“A house must be built on solid foundations if it is to last.” – Sai Baba
Foundations are important. The tenure and durability of buildings, relationships and businesses depend upon them. Take a house, for example. Start with a weak physical foundation, and you’re going to be building it again in 15 years (yes, I’m talking about you, entire state of Florida). On the other hand, sturdy foundations on solid ground you can’t dig through (at least not easily and affordably) to build a basement in, such as is in Las Vegas – site of Konica Minolta’s “Shape the Future” dealer meeting Nov. 17-20 – present the promise of decades of stability.
And if the words spoken by its leadership at this dealer meeting are any indication, Konica Minolta recognizes that solid foundations – both in its product lineup as well as its dealer relationships – are essential in order to create a bright destiny.
A captivated audience fills the Venetian Theater for the 2014 Konica Minolta dealer event.
Konica Minolta already has a solid product and solutions portfolio in the print space, and it will continue to leverage this first and foremost at this point in time. “I think staying close to the box gives us credibility,” said Rick Taylor, president and COO of Konica Minolta Business Solutions U.S.A, Inc. “If we decide to start a completely new … business, we might be competing against global services, and I’m not sure how we’d do that. But if we stay in the area that we have some credibility (in) first to build that practice, I think we have a chance to really do well. … Long-term, I think anything’s possible, but we’ve got to (crawl before we) walk.”
Konica does recognize the need to move beyond the printed page, however. “We are committed to print and see a strong future in print,” said Masatoshi Matsuzaki, president and CEO of Konica Minolta. “But the … environment for print is changing – not just in terms of trends like … other devices, … but in the role that print devices play in the current ecosystem. In the office, the ability to integrate with or design a customer’s workflow to solve their biggest issue is often as important as the product itself.”
Beyond the predictable workflow solutions most OEMs are developing and delivering, though, Konica Minolta is also stepping outside the box (pun intended) at this time, heading into newer segments such as 3-D printing and managed marketing services as well as continuing to build upon its All Covered business. “The one thing that we have to point out is our strategy around cloud and monthly recurring revenue,” said Sam Errigo, senior vice president of Business Intelligence Services at Konica Minolta. “We’re changing our model. Today – close to the box. But everything that we’re trying to develop moving forward? Cloud-based. Anything that we can move to the cloud, we want to leverage our investment with All Covered (to move). … (Then) you can start to stretch, (go) beyond the box. … At some point in time, that monthly recurring revenue will outpace our hardware sales. That’s our long-term strategy. By virtue of having vertical markets, by virtue of moving applications to the cloud, we’re building this recurring revenue stream.”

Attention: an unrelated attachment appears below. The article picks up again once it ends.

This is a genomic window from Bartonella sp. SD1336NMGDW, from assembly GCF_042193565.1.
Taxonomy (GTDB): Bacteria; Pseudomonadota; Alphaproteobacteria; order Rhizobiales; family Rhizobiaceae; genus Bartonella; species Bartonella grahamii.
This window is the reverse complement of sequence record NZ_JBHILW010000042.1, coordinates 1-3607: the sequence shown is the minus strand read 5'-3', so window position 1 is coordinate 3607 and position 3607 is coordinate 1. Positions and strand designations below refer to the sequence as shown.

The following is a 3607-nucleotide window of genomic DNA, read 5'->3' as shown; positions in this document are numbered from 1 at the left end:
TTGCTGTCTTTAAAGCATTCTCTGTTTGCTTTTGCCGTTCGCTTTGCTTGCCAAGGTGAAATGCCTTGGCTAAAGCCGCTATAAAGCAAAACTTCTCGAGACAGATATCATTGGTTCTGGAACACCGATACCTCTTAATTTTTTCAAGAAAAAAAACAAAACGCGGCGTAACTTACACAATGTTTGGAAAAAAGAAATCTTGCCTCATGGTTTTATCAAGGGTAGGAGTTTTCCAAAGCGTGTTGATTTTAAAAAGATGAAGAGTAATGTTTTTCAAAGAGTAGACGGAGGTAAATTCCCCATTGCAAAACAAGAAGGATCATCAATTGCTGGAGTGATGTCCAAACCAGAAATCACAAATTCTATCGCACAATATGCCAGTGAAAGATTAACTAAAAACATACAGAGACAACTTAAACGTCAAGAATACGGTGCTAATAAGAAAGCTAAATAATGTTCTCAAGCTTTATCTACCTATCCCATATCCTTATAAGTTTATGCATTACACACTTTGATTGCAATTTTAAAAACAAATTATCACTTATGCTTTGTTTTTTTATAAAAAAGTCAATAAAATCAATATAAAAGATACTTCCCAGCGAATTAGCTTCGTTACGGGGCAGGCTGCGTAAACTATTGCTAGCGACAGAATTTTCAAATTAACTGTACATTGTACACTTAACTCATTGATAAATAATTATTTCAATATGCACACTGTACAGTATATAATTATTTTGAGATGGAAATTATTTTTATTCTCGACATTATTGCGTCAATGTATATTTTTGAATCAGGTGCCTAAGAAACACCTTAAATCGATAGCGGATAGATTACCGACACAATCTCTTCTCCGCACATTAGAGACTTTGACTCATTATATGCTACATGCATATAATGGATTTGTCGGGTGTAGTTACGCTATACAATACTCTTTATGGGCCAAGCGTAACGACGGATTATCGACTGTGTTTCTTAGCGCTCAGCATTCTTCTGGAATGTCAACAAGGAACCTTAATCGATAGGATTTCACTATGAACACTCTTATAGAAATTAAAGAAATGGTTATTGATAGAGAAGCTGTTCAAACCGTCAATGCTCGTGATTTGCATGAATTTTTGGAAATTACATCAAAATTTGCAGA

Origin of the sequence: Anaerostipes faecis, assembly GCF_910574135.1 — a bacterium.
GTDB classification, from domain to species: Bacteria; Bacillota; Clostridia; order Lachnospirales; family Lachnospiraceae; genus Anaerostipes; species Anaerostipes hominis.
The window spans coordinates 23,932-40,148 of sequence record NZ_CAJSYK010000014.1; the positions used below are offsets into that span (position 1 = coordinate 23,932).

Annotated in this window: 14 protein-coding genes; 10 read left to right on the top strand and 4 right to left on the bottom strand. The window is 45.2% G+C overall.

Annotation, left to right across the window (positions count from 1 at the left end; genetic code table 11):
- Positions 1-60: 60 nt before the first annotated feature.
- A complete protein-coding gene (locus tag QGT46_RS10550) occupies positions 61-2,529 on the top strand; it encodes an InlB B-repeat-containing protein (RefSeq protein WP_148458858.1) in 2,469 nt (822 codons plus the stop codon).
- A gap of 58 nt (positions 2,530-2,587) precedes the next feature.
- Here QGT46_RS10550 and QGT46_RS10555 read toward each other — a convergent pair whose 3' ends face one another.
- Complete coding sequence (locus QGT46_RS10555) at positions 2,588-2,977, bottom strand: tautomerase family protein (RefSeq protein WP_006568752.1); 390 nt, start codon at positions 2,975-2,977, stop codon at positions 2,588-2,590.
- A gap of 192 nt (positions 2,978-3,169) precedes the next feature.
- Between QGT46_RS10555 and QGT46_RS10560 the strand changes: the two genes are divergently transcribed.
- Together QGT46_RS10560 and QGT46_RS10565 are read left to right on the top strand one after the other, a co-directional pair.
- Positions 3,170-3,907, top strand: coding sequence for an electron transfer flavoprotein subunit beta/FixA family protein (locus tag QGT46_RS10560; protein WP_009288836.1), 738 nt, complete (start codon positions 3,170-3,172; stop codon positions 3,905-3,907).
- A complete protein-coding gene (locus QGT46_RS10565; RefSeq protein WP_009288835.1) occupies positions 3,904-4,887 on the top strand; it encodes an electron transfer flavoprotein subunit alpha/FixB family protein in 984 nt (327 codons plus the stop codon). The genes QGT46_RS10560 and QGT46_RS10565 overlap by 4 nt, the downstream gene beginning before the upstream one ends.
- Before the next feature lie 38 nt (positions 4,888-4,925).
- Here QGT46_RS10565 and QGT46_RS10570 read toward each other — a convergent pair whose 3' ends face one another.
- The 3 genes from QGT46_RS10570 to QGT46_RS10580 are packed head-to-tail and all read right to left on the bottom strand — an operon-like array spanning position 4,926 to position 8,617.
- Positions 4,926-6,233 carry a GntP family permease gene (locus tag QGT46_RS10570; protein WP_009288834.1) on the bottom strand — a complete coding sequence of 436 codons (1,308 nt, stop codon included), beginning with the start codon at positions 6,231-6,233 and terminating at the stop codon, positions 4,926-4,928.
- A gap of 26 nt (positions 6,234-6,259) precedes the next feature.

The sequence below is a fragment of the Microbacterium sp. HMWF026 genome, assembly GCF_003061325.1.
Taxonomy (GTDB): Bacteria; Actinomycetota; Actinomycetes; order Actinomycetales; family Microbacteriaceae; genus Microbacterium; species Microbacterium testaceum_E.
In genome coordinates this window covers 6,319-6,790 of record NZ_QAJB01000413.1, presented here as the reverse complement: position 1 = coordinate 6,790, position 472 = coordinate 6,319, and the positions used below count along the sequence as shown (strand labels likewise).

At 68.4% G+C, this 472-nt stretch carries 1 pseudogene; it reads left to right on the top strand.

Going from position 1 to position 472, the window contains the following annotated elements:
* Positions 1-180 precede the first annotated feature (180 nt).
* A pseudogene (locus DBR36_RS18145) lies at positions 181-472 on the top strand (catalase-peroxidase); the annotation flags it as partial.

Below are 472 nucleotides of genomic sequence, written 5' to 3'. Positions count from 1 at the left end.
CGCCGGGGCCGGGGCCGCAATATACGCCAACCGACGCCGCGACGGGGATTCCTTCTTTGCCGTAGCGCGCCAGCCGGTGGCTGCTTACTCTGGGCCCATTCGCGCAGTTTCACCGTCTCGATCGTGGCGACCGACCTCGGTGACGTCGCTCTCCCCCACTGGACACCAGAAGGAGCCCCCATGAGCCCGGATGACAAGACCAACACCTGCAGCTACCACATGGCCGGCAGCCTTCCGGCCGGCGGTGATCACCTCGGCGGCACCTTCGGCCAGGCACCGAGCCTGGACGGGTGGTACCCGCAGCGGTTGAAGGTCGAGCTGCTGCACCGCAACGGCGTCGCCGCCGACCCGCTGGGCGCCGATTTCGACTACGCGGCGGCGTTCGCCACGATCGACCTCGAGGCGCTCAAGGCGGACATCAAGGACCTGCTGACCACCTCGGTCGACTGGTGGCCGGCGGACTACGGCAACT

Most importantly, though, Konica Minolta stressed how critical it is to the company that a foundation of trust with its dealers – now 52 percent versus its 48 percent direct sales – is cemented so this expansive vision of the future can ultimately be realized. “If we’re to have the type of close-knit relationship between us that I envision in the future, the type of relationship that allows us to join forces to deliver the best customer experience, the best value and the most unique solutions, then we have to have complete trust in our relationship,” Taylor said.
Rick Taylor, president and COO of Konica Minolta Business Solutions U.S.A, Inc., indicated a strong relationship between Konica Minolta and its dealers would be essential to the success of the company’s future strategies.
Konica Minolta intends to build trust through free education, addressing legal matters and allowing dealers to take advantage of other corporate perks. The OEM believes education engages partners and employees, so it will be extending both Harvard Business School courses currently available to its staff as well as the EDGE leadership program Bluepoint (the company responsible for training GE, Microsoft and American Express execs, to name a few) designed for it.
Konica will also be having Bob Goldberg, the BTA’s general counsel, review all the legal agreements the company currently has with its dealers. “We’re going to make sure that our documents … give you complete confidence in our relationship, has complete fairness and really represents the spirit of our relationship,” Taylor said. “You’re going to have a safety net in our company.”
Finally, in the first quarter of 2014, Konica will be launching a new VIP program that will allow dealers to woo corporate customers with all the posh and pizzazz the OEM can offer clients directly. “We want you to look like us and us to look like you when you have large customers in,” said Kevin Kern, senior vice president of marketing at Konica Minolta. “(We’ll make) that customer visit a perfect end-to-end experience. We’ve found that if we can get customers (in this environment), we can get eight out of 10 of them signed, and we want you guys to all participate in that as well.”
All in all, it appears that the future Konica talked about at this dealer meeting will shape up to be quite strong. We’ll have to wait until next year to know for sure, but considering the company continues to employ the strategy of investing heavily into both people and technologies, it’s hard to imagine it going anywhere but up.
Posted by Raegen Pietrucha on 12/02/2013